Why It’s Highly Unlikely We’ll See a Wild Card Winner Two Weeks in a Row

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By Summer Bedgood, Managing Editor

Everyone loves an underdog. Interspersed amongst the Jimmie Johnsons, the Richard Pettys, and the Kyle Busches, are the Landon Cassills, the David Ragans …

… the Chris Bueschers.

Buescher’s win, though the result of some of the most unique circumstances seen in this sport in a long while, was immensely popular. Fog or no fog, rain or no rain, Buescher earned it fair and square and, in the process, shook up the Chase grid more than even the most seasoned of NASCAR analysts could have possibly predicted.

Now we’ll be watching the 30th-place cutoff line just as closely as we watch the 16th-place Chase cutoff point, given that Buescher still has to finish in the top 30 in points in the regular season to cash in his Pocono victory for a Chase berth.

Pocono wasn’t supposed to be the wild card. After the race at Daytona International Speedway in July, there were two races left in the regular season that people were looking at to possibly produce some surprise – or underdog – drivers in the Chase: the two road courses, Sonoma Raceway and Watkins Glen International.

Tony Stewart halfway fulfilled that prophecy, winning the race at Sonoma after missing the first eight events of the season due to an injury. Granted a medical waiver by NASCAR, Stewart satisfied one of two requirements by winning a race and eventually made his way into the top 30 in points.

Now fresh off a Pocono race where a driver whose average finish this year is 27th finagled his way into Victory Lane, everyone is looking ahead to the track that was actually supposed to do the exact same thing: Watkins Glen.

The bad news is that the “new” or “underdog” winner might be a little bit oversold for this weekend’s race. AJ Allmendinger is being billed as this weekend’s biggest potential for an upset but, really, that’s about it.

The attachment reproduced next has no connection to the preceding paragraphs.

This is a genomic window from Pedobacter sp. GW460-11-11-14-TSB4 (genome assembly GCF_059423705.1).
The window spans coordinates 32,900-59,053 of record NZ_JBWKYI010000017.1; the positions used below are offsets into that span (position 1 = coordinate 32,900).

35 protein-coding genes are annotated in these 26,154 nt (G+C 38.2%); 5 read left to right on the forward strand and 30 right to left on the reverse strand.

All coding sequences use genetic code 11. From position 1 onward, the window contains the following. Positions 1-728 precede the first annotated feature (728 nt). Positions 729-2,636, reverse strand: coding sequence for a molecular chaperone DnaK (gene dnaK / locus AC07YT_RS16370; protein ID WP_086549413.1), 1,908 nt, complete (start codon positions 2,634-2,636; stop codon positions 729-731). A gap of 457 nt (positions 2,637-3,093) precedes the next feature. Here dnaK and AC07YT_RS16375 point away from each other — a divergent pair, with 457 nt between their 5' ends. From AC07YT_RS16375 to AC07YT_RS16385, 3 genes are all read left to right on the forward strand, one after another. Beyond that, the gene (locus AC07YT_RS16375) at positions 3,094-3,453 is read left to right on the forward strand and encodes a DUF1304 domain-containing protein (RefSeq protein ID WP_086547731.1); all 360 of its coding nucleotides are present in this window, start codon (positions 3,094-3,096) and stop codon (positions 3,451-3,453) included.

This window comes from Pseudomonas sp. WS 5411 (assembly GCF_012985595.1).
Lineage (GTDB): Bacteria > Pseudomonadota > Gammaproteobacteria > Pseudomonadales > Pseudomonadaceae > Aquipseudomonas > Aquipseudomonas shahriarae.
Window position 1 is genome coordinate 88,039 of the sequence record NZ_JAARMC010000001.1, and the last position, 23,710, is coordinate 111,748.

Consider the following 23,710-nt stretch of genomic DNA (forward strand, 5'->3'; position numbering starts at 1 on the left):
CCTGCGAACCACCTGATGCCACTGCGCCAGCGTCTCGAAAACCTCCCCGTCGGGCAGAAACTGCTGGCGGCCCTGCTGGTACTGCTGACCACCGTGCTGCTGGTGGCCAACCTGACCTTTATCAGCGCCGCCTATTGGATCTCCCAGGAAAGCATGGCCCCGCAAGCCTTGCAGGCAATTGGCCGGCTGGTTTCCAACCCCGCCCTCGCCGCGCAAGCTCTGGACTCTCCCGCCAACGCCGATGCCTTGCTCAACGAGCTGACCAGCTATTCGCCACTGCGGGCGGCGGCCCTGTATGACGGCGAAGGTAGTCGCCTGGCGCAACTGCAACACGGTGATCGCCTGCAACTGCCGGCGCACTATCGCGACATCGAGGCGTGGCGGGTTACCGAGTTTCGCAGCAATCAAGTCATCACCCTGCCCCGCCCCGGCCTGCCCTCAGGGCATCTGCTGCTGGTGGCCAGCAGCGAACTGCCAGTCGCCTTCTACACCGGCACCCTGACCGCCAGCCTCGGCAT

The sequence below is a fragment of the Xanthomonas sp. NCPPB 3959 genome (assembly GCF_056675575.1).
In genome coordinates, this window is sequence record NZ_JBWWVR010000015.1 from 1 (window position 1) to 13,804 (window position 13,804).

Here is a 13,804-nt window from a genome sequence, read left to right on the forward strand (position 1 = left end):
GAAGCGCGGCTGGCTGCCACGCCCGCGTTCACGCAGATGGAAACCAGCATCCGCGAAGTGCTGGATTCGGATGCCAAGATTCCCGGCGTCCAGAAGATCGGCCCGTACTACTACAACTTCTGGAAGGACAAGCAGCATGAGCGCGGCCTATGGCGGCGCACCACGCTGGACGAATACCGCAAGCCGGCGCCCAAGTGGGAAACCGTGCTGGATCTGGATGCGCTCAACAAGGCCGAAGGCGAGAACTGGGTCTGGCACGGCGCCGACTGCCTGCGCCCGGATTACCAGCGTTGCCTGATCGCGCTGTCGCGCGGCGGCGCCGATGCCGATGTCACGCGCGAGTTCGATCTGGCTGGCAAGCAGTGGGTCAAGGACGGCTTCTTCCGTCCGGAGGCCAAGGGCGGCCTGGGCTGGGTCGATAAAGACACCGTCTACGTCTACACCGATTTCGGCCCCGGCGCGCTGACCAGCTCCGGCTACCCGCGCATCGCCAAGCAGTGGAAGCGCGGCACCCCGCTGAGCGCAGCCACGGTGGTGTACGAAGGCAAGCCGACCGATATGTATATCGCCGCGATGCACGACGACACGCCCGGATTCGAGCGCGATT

Stewart has five career victories at the track and, again, won NASCAR’s other road course race this season. Jeff Gordon has four career victories at Watkins Glen and is returning to the track once again this weekend while subbing for Dale Earnhardt Jr.

However, it’s not just those two you will have to watch out for this weekend. Joey Logano won last year at The Glen. Kurt Busch has finished in the top five in the last two races, and in the top 10 the last three. Kyle Busch won at this track back in 2013 and finished second last year. Brad Keselowski, Kevin Harvick, and Carl Edwards all have good statistics here.

In other words, pretty much the same drivers that have been up front and in contention all season long.

Which makes Allmendinger’s – or any other driver’s – task of serving the underdog role even more difficult.

That’s not to take away from Allmendinger’s ability. In fact, he should be on the list of every “drivers to watch this weekend” list based on his statistics alone. He won his first career Sprint Cup Series race at Watkins Glen in 2014 and has only one finish worse than 13th in his seven starts at the track.

Could Allmendinger win this week?

Could another underdog winner steal the win this weekend, through fuel mileage or another means?

Well … SURE!

But underdogs are supposed to win at Daytona. Denny Hamlin won in February and Keselowski in July. Not exactly underdogs. Underdogs are supposed to win in Talladega, and Keselowski won there too.

Underdogs are supposed to win at road courses. Stewart, a three-time Sprint Cup Series champion, won there earlier this year.

Veterans are supposed to win at Pocono. Buescher won instead.

In all reality, a repeat winner is way more likely than someone swooping in and stealing a victory. The statistics support it, both this season and in past races at The Glen.

However, I will leave you with this. While it’s going to be difficult for Allmendinger as the favorite to beat the week-to-week heavy hitters, those drivers hovering around the 14th to 15th range in points also need to use this as a potential springboard into the Chase. One more new winner could put a hurting on many of those banging on the door or hanging on for dear life. Yes it’s unlikely, but there are many bubble drivers who can’t afford for that to happen. The best way for them to keep that from happening is to make it happen themselves.

They may not succeed, but it sure as heck is going to be exciting watching them try.

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